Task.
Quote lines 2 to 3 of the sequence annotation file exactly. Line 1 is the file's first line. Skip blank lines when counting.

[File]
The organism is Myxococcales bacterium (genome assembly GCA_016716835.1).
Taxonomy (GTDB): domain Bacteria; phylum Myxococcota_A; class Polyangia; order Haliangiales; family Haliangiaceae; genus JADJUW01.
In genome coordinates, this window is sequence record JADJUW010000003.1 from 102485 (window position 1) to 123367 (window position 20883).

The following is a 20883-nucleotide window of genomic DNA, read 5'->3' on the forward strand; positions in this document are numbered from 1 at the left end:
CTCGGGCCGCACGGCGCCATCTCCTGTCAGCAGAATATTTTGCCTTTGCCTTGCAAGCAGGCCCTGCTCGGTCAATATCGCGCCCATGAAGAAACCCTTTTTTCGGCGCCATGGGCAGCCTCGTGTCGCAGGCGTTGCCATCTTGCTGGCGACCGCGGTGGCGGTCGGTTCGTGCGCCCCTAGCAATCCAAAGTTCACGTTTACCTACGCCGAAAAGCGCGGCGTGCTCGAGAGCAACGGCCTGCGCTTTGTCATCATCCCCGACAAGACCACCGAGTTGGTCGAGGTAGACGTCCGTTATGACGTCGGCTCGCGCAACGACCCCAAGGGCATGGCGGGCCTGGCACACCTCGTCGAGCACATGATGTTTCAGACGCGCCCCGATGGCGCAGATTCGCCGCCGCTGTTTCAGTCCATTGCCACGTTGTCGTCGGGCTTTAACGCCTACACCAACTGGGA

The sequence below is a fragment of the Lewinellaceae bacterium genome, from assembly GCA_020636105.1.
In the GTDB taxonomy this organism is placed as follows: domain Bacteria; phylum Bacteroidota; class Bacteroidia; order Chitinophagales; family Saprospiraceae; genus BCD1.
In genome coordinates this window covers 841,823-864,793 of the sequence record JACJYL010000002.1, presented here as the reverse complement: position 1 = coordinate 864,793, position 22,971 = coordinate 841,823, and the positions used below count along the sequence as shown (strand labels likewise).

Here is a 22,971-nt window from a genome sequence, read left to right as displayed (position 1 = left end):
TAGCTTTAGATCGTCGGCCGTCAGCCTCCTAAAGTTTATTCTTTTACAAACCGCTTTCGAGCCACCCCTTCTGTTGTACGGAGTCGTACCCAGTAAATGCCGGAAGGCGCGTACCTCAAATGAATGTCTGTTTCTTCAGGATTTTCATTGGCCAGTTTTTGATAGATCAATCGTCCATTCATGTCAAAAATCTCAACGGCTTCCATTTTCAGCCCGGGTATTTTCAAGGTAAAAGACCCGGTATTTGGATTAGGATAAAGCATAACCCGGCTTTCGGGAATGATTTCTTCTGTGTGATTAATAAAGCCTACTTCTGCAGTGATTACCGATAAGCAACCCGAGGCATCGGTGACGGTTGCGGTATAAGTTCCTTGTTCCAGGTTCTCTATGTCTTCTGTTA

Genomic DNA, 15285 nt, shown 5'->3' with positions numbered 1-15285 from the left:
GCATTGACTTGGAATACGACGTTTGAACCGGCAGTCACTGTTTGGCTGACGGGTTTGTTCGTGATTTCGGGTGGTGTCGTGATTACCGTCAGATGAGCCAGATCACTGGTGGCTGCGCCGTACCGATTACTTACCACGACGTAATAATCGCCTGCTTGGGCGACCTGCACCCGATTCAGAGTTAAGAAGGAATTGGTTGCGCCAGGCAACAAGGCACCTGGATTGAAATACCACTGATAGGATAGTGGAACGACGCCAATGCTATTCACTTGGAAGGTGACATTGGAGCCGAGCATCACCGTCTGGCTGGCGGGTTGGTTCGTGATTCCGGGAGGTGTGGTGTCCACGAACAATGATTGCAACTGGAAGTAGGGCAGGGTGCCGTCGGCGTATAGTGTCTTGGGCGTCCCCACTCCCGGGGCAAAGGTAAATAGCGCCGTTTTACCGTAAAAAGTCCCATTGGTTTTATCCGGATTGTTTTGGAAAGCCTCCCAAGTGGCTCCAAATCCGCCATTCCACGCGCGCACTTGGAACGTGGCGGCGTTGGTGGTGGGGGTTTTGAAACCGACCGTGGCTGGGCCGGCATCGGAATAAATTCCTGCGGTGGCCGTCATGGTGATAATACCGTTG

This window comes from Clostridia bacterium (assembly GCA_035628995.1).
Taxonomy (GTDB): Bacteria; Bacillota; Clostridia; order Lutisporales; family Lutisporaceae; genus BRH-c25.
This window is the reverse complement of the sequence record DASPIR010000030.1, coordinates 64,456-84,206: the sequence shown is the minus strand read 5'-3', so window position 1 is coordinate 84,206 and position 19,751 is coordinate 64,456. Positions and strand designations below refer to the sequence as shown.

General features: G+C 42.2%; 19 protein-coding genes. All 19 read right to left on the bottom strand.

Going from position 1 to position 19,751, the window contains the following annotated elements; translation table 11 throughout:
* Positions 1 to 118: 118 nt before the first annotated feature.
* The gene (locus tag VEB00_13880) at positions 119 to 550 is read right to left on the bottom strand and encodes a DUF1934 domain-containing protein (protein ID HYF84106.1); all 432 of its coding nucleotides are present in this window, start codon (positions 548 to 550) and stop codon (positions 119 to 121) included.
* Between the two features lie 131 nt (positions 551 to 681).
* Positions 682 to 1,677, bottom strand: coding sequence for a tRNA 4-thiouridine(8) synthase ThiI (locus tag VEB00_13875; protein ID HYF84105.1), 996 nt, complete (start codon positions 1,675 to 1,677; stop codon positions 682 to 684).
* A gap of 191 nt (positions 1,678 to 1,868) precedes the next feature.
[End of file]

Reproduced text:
Taxonomy (GTDB): domain Bacteria; phylum Myxococcota_A; class Polyangia; order Haliangiales; family Haliangiaceae; genus JADJUW01.
In genome coordinates, this window is sequence record JADJUW010000003.1 from 102485 (window position 1) to 123367 (window position 20883).